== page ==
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B Why can't one metre be more than one metre?

  1. Sep 20, 2016 #1

    Recently, I have been trying to work on some philosophy that I am developing, and the subject of measurement has come up.

    My question goes a bit like this:
    Suppose that it turned out that when you measure point A to point B as exactly 100cm (one metre), there are actually three invisible centimetres (just an example number) in that 100cm. Therefore you would still be using the standard decimal system as reference, as it would still be described as a metre, but there are actually three extra centimetres so that you call it 103cm.

    I have been told that this is not possible, and the reason I was given is: "one metre is one metre, it can't be 103 cm unless you were to change the whole system."

    What I then tried to say, is that what if measurements of length actually measured matter to some degree. For example, we can say that we are measuring the length of matter from point A to point B. What if there was an extra 3cm of matter that we hadn't accounted for?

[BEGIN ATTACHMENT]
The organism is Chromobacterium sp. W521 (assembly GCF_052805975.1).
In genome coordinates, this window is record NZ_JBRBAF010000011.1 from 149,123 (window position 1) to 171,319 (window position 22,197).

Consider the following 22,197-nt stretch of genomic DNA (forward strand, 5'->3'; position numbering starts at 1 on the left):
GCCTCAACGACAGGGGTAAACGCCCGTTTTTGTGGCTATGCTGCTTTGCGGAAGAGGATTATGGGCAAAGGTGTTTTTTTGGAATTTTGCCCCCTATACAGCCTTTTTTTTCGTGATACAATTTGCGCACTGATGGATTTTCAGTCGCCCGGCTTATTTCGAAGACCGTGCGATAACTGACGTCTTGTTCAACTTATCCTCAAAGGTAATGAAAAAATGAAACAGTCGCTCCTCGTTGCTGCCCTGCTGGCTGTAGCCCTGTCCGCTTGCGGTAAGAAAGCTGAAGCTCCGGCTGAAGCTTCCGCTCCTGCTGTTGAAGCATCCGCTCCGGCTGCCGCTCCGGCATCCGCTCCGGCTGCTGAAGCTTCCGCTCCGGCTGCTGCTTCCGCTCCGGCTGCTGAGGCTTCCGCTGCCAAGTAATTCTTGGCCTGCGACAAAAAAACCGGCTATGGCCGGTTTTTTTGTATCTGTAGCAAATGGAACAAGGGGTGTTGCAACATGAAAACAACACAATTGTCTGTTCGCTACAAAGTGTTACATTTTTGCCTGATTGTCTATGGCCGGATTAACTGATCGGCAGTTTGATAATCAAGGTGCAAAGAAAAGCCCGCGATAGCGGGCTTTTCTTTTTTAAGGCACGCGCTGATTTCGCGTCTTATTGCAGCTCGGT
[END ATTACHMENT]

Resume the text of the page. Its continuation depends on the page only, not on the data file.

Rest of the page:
I got the same answer: that this would be impossible because a metre is a metre.

    Can people at the physics forums explain why?
  2. jcsd
  3. Sep 20, 2016 #2


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    Staff: Mentor

    What does that mean?
  4. Sep 20, 2016 #3


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    Science Advisor

  5. Sep 20, 2016 #4
    If it doesn't make sense, why not?
  6. Sep 20, 2016 #5


    Staff: Mentor

    Even philosophers should stick with logic whenever possible. ##1=1## but ##1\ne 1.03##. It doesn't matter if you are talking about meters or seconds or apples or pure numbers.

    Beyond simply stating the facts, there is not much we can discuss within the rules of the forum. So the thread is closed
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